Bill and Jim (from the part-time course) show what is going on...

A little group of us ran the 5km Fun Run, as part of the Meadows Marathon event in Edinburgh on Sunday. We ran around and gave out flyers -

Last Wednesday, there was an event held at the Hilton Glasgow for all of the staff members of GSA, about the future of the school (
We thought this was a good opportunity to raise awareness about the closure of the course - two students went in the morning, but were
refused permission to give out flyers by the director Seona Reid.
She did however invite us to come back after the event, which a larger group did, finding many responsive and supportive members of staff there. It makes the decision even more controversial, when one considers all of the voices of opposition and concern that are being ignored. These are coming from all around.

We continue to be very grateful for the support from other staff, students, and members of the public. THANK YOU!
We'll keep you posted...

Saturday, March 1, 2008

Academic Council Meeting - 5th March, 2.45pm

On Wednesday 5th, at 2.45pm, the Academic Council meeting is held in the GSA. This is when the "proposal" (as it is still called, though I have certainly seen no sign what-so-ever that they are willing to look at any other alternatives!) will become an official and public decision.
This requires action!

If anyone feels that the discontinuation of the undergraduate Ceramic degree courses is a bad idea, and that the school should continue to accept students to both the full-time and part-time courses, please do express your concerns in writing as soon as possible to the following people. If you have already done so, A BIG THANK YOU!!! for your support!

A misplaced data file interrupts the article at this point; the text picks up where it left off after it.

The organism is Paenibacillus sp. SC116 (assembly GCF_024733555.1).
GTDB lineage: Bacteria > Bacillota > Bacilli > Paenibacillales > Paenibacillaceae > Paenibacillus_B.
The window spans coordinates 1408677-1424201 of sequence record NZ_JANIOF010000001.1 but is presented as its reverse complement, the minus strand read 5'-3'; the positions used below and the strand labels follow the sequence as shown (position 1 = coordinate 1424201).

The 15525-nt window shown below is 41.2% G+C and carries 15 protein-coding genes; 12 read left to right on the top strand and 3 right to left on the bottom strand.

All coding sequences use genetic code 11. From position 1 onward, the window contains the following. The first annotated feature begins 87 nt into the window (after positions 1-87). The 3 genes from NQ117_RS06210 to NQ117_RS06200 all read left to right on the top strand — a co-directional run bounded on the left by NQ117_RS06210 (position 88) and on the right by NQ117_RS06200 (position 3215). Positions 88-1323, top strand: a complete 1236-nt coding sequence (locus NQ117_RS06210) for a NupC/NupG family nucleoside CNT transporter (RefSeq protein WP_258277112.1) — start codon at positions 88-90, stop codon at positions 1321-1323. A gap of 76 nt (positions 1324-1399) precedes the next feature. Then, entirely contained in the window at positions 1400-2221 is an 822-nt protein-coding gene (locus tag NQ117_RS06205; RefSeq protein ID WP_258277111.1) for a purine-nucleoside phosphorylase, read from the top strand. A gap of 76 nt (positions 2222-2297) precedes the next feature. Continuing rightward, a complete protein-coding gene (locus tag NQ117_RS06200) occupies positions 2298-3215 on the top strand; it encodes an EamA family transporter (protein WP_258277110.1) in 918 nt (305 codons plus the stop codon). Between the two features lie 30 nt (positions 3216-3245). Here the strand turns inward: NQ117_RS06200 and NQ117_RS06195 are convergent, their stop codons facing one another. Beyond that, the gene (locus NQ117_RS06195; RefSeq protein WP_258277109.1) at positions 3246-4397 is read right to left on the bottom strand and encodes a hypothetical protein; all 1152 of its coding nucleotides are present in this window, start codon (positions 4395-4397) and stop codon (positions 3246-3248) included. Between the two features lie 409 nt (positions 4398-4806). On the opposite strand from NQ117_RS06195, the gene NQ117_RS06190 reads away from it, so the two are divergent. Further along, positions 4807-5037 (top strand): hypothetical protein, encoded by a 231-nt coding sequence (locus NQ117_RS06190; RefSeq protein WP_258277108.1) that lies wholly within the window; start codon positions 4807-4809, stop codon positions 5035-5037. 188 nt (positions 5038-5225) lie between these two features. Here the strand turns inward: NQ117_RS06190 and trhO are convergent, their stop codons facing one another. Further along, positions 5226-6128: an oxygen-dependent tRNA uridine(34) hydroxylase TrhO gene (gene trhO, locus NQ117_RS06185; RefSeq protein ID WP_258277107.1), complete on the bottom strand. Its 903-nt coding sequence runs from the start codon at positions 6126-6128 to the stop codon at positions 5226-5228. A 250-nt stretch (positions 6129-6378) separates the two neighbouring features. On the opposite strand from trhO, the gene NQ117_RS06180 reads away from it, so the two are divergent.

The Directorate:
~Director of the Art School, Prof. Seona Reid:
~Deputy Director & Director of Academic Developement, Prof. David Porter:
~Director of Finance & Resources, Eliot Leviten:

The Executive:
The Directorate plus the following:
~Head of Mackintosh School of Architecture, Prof. David Porter:
~Head of School of Design, Prof. Irene McAra-McWilliam:
~Head of School of Fine Art, Prof. Klaus Jung:
~Director of Digital Design Studio, Prof. Paul Anderson:
~Head of Research & Postgraduate, Prof. Naren Barfield:

The Governors:
~Chair of Governors, Nick Kuenssberg: (will find email address asap)
~Deputy Chair, Fred Shedden: (will find email address asap)
A list of who is a member of the Board of Governors can be seen here.

The power and influence of students and the public is greater than we think. It is vital that we make our views known before Wednesday. Like a famous Afghan saying goes:
Qattra, Qattra, daryaa meshawad.
Drop by drop makes a river.

The impact the decision will have on Ceramics in Scotland is hugely detrimental.
It is quite clear that the pressure for this decision is coming from high places; it will have gone through the whole process within 28 days! This great rush can't be without reason. The lack of consultation has been discussed already, but continues to make me feel incredulous and extremely dissappointed. The issues at stake here are bigger than those concerning the Ceramics degree courses. This has revealed the way in which the School is run, and its priorities - students and education, and indeed the fate of a whole discipline, do not seem to be of very high importance!
What is the purpose of an Art School?